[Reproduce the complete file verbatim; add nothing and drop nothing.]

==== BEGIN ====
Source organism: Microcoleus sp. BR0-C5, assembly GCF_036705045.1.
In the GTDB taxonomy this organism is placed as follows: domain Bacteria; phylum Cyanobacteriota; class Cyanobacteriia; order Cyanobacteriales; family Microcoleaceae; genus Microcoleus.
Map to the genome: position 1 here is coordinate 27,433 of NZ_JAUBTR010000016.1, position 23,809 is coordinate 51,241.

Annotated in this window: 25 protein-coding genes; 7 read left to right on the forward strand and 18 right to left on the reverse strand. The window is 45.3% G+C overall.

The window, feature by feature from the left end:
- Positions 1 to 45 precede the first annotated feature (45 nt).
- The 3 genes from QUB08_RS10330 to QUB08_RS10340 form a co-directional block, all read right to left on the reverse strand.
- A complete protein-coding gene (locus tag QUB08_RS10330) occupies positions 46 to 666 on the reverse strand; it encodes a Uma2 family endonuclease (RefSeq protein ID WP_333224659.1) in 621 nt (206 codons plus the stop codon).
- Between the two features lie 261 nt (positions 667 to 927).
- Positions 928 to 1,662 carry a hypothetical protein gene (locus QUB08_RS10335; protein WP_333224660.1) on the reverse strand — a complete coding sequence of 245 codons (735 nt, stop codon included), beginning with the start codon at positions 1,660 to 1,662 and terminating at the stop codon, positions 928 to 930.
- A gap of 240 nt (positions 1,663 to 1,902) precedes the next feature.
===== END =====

Source organism: Microcoleus sp. BR0-C5, assembly GCF_036705045.1.
In the GTDB taxonomy this organism is placed as follows: domain Bacteria; phylum Cyanobacteriota; class Cyanobacteriia; order Cyanobacteriales; family Microcoleaceae; genus Microcoleus.
Map to the genome: position 1 here is coordinate 27,433 of NZ_JAUBTR010000016.1, position 23,809 is coordinate 51,241.

Annotated in this window: 25 protein-coding genes; 7 read left to right on the forward strand and 18 right to left on the reverse strand. The window is 45.3% G+C overall.

The window, feature by feature from the left end:
- Positions 1 to 45 precede the first annotated feature (45 nt).
- The 3 genes from QUB08_RS10330 to QUB08_RS10340 form a co-directional block, all read right to left on the reverse strand.
- A complete protein-coding gene (locus tag QUB08_RS10330) occupies positions 46 to 666 on the reverse strand; it encodes a Uma2 family endonuclease (RefSeq protein ID WP_333224659.1) in 621 nt (206 codons plus the stop codon).
- Between the two features lie 261 nt (positions 667 to 927).
- Positions 928 to 1,662 carry a hypothetical protein gene (locus QUB08_RS10335; protein WP_333224660.1) on the reverse strand — a complete coding sequence of 245 codons (735 nt, stop codon included), beginning with the start codon at positions 1,660 to 1,662 and terminating at the stop codon, positions 928 to 930.
- A gap of 240 nt (positions 1,663 to 1,902) precedes the next feature.